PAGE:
2 This continued association of Burke as a writer of pamphlets for "the Great Ones" with Lord Egmont throws light on the probable inspiration of Egmont's speech on 22nd May, 1753, on the Jews Naturalization Bill, and Hazlitt's comments in vol. I, p. 521, of his Eloquence of the British Senate on the following passage in it: "Sir, it is not common sense, but downright madness, to follow general principles in this wild manner, without limitation or reserve; and give me leave to say one thing, which I hope will be long remembered and well thought upon by those who hear me, that those gentlemen who plume themselves upon their open and extensive understanding, are in fact the men of the narrowest principles in the kingdom. For what is a narrow mind? It is a mind that sees any proposition in one single contracted point of view, unable to complicate any subject with the circumstances and considerations that are, or may, or ought to be, combined with it. And pray, what is that understanding that looks upon naturalization only in this general view, that naturalization is an increase of the people and an increase of the people is the riches of the nation? Never admitting the least reflection, what the people are you let in upon us; how in the present bad regulation of our police, they are to be employed or maintained; how their principles, opinions, or practice may influence the religion or politicks of the State, or what operation their admission may have upon the peace and tranquillity of the country; is not such a genius equally contemptible and narrow with that of the poorest mortal upon earth, who grovels for his whole life within the verge of the opposite extreme?"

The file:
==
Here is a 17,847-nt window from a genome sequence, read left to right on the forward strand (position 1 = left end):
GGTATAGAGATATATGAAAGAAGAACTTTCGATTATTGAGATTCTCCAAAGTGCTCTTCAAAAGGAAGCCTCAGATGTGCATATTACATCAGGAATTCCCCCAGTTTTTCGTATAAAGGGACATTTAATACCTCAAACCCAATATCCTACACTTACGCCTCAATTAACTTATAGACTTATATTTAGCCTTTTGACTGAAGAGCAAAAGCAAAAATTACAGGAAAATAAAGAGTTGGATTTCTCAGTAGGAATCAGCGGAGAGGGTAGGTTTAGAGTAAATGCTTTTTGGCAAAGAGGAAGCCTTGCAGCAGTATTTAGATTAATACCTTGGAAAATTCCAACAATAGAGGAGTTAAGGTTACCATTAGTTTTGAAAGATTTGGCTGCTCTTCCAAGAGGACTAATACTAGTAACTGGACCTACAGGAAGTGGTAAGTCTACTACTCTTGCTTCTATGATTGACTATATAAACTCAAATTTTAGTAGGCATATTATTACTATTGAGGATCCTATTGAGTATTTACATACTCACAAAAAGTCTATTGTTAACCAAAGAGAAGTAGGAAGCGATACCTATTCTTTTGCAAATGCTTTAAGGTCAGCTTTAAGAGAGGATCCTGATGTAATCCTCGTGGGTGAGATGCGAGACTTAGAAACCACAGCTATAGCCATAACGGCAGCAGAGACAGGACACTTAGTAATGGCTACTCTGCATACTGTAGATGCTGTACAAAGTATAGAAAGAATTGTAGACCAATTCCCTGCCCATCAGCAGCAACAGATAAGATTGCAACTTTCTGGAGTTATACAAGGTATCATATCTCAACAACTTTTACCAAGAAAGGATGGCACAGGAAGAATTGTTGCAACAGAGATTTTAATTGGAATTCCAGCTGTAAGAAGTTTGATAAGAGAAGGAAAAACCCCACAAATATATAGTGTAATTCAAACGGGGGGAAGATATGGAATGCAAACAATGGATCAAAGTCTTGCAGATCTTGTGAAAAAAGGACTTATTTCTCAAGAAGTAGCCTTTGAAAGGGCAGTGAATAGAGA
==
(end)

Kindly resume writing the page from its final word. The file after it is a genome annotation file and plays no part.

"This passage (writes Hazlitt) discovers more real depth of thought than anything else I have found in the course of these debates. There may be observations of equal value in Burke, but there is no single observation in any part of his works more profound, original, acute, and comprehensive, it may indeed be said to contain the germ of all his political reasoning (See his French Revolution, etc.). In this